Former CIA analyst, Larry C. Johnson (yet another guest of Alex Jones with a reputation for peddling pro-right-wing political hoaxes), has recently been identified as one of Napolitano's 'three intelligence sources.' However, Johnson has also claimed that he got his own information from 'very good friends,' whilst during his recent appearance on 'Russia Today,' he seemed strangely-muddled (for a former CIA man) as to the actual name of the UK's famous GCHQ intelligence gathering agency, which he has kept referring to as 'GHCQ.'
Another one of these 'three intelligence sources' (who is also probably one of Larry C. Johnson's 'very good friends') is apparently yet another former CIA agent, Philip Giraldi. February 28th, he posted an elaborate article in defence of Donald Trump's disgraced former National Security Advisor, Gen. Michael Flynn, but which was also a subtle introduction to the GCHQ spied on Trump for Obama fiction subsequently broadcast as fact by Larry C. Johnson, Andrew Napolitano and Sean Spicer (on behalf of Donald Trump).
Donald Trump might not have been the nuttiest US presidential candidate, but he is the first sitting US President openly to subscribe to what are popularly known as 'crackpot conspiracy theories.' Donald Trump has even appeared with (and endorsed) the USA's most-notorious professional 'crackpot conspiracy theorist,' Alex Jones.
For decades, Lyndon LaRouche (the instigator, and self-appointed sovereign leader, of the criminogenic cult known as the 'LaRouche Movement') has been the origin of numerous 'crackpot conspiracy theories.' Not surprisingly, LaRouche has also made regular appearances with Alex Jones.
Typically of a criminogenic cult, the elaborate paranoid fiction ritualised as fact which has controlled the thinking, and behaviour, of LaRouche's deluded core-adherents, has been peddled to them in a never-ending series of expensive, but essentially valueless, publications and recordings. In these, LaRouche has steadfastly pretended moral and intellectual authority, but his hidden criminal objective has always been fraudulent.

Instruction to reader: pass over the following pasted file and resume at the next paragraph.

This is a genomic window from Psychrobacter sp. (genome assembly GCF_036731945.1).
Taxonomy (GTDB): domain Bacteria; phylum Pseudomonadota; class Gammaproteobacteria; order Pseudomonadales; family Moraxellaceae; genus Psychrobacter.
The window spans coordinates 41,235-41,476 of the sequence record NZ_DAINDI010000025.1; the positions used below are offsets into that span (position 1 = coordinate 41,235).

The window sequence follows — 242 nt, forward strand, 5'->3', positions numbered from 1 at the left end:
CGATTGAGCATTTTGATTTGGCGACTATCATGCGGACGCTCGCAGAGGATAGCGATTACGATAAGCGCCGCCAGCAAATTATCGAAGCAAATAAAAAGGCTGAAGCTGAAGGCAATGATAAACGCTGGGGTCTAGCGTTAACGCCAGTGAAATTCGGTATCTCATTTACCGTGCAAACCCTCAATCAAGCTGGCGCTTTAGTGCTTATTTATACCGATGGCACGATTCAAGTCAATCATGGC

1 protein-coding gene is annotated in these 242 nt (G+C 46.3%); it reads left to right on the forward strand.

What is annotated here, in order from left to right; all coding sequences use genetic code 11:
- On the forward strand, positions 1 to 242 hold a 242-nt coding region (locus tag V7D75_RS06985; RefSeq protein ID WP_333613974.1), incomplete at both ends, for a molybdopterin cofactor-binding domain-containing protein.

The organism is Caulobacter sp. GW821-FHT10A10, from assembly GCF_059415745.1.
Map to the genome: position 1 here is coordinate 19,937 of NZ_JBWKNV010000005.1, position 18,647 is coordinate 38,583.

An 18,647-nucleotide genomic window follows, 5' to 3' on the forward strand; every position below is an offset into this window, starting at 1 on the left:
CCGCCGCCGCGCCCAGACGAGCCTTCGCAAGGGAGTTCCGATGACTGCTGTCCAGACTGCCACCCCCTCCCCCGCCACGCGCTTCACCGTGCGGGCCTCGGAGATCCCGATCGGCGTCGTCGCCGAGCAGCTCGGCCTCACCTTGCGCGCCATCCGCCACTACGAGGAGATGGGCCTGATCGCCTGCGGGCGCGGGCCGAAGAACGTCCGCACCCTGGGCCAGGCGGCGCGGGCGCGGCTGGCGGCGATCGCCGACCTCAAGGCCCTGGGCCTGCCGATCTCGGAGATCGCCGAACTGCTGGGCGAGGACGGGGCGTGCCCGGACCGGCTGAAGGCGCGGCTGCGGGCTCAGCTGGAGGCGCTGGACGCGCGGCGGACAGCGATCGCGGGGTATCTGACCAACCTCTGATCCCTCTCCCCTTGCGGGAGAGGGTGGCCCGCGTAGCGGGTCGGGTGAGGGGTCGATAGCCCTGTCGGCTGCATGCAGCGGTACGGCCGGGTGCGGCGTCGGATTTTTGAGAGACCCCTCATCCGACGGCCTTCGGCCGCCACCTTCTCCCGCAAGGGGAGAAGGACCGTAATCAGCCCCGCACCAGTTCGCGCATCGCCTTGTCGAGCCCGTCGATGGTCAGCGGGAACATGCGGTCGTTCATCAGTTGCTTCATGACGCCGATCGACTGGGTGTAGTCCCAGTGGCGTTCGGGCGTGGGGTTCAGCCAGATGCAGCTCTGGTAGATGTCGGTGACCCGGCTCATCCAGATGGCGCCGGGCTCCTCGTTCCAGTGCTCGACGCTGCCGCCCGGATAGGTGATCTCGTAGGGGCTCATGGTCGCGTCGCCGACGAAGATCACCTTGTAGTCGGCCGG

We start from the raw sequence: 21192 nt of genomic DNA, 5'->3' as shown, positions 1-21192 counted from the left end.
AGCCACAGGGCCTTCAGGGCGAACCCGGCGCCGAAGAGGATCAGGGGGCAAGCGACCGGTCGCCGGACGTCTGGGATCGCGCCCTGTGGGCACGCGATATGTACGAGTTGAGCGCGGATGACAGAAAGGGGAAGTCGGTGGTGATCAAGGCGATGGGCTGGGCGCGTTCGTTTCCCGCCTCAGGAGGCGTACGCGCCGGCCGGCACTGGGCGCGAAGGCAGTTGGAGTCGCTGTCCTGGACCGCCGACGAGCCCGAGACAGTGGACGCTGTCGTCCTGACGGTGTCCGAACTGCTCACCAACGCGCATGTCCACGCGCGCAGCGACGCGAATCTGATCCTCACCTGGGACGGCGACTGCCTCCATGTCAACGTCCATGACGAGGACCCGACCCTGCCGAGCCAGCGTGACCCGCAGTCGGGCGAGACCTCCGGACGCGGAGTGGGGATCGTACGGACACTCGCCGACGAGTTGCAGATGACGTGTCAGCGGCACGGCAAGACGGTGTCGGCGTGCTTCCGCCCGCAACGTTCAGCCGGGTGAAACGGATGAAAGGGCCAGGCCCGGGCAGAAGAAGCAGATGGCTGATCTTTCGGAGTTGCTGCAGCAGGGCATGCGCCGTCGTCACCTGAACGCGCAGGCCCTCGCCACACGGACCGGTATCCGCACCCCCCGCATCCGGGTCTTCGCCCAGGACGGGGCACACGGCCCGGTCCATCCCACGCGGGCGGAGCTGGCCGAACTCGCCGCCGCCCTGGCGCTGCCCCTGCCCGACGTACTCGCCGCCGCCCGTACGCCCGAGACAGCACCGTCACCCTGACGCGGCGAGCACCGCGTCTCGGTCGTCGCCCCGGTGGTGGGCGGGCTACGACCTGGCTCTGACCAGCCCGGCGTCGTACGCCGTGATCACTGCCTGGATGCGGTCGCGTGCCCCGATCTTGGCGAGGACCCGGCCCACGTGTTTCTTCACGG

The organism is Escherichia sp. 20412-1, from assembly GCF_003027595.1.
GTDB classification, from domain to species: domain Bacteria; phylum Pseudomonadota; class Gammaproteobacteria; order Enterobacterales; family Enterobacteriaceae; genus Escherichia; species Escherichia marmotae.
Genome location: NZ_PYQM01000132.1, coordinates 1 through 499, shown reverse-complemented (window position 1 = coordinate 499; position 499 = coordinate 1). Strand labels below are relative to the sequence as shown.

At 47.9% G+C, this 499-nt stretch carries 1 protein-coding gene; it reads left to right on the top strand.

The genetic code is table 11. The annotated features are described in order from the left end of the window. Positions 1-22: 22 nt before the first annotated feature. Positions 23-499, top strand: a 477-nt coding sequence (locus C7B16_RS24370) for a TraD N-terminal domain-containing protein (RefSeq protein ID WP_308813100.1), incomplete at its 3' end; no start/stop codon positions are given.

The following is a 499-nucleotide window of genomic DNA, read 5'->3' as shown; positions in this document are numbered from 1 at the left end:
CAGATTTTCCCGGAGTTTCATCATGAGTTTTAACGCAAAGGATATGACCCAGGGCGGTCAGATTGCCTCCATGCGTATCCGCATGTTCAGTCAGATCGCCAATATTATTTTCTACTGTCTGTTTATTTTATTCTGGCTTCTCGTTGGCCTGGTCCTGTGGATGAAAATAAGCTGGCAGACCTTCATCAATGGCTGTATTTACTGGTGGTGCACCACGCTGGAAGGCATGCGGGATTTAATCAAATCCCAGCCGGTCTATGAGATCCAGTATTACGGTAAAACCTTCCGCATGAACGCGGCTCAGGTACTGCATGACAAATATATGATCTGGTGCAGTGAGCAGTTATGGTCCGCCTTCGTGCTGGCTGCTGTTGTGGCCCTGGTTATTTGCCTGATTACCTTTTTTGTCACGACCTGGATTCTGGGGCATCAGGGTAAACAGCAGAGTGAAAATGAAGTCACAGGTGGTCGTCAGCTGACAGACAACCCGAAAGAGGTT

For many years, Lyndon LaRouche has pretended that he acted as a key-adviser to President Ronald Reagan. Thus, with an irony that is close to exquisite, the LaRouche Movement is a third source which has recently been broadcasting the fiction that GCHQ was used by President Obama to spy on Donald Trump.
However, a significant quantity of 'LaRouche Movement' propaganda has fixated on Britain's intelligence agencies in general, and on GCHQ in particular.
That said, this is only one small chapter in Lyndon LaRouche's overall, paranoid controlling-narrative.
Laughably, prior to his election, LaRouche was dead against Donald Trump, but now he's President, he's all for him.
All this begs the not unreasonable questions:
Where exactly did Larry Johnson, Phillip Giraldi get the idea that Barack Obama used British government agents at GCHQ to spy on Donald Trump?
In whose interests was it for Larry Johnson, Phillip Giraldi, Andrew Napolitano and Sean Spicer all to repeat this unsubstantiated fiction as fact publicly?
NB. The so-called 'LaRouche Movement' is neither original nor unique and, consequently, it cannot be fully-understood in isolation. Behind a typically mystifying labyrinth of corporate structures (designed to prevent and/or divert investigation and isolate its bosses from liability), the so-called 'LaRouche Movement' has exhibited the universal identifying characteristics of a cult.
Now if any Blog reader should still prefer to believe that Lyndon LaRouche is too elderly and absurd to pose a serious threat to democracy and the rule of law, currently, he is again fielding his own tame candidate, Jaques Cheminade, in the forthcoming French Presidential election. This means that M. Cheminade has somehow managed to obtain the required endorsement of 500 French Mayors.
That said, this is evidently just another thought-stopping publicity stunt rather than a genuine attempt to take power. In the last French presidential election (2012), Jaques Cheminade (who has never hidden his adherence to Lyndon LaRouche) scored just 89 000 votes (0.28%) nationally. With a few notable exceptions, the French media has tended to ignore him or dismiss him as a 'crackpot conspiracy theorist.'
David Brear (copyright 2017)